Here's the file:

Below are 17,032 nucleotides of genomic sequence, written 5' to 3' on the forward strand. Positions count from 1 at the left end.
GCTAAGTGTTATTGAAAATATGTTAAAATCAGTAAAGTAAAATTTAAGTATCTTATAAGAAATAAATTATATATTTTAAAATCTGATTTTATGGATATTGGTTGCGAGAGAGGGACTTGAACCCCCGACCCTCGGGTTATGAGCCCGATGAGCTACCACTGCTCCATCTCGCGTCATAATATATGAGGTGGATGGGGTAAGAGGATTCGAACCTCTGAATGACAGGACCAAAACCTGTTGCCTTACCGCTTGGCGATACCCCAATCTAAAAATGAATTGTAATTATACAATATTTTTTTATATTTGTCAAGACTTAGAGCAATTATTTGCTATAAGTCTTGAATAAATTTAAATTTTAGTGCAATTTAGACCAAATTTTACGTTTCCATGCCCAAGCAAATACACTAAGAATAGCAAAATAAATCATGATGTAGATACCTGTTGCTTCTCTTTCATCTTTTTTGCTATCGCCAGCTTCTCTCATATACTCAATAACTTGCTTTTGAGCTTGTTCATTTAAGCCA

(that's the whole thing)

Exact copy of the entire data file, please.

Below are 17,032 nucleotides of genomic sequence, written 5' to 3' on the forward strand. Positions count from 1 at the left end.
GCTAAGTGTTATTGAAAATATGTTAAAATCAGTAAAGTAAAATTTAAGTATCTTATAAGAAATAAATTATATATTTTAAAATCTGATTTTATGGATATTGGTTGCGAGAGAGGGACTTGAACCCCCGACCCTCGGGTTATGAGCCCGATGAGCTACCACTGCTCCATCTCGCGTCATAATATATGAGGTGGATGGGGTAAGAGGATTCGAACCTCTGAATGACAGGACCAAAACCTGTTGCCTTACCGCTTGGCGATACCCCAATCTAAAAATGAATTGTAATTATACAATATTTTTTTATATTTGTCAAGACTTAGAGCAATTATTTGCTATAAGTCTTGAATAAATTTAAATTTTAGTGCAATTTAGACCAAATTTTACGTTTCCATGCCCAAGCAAATACACTAAGAATAGCAAAATAAATCATGATGTAGATACCTGTTGCTTCTCTTTCATCTTTTTTGCTATCGCCAGCTTCTCTCATATACTCAATAACTTGCTTTTGAGCTTGTTCATTTAAGCCA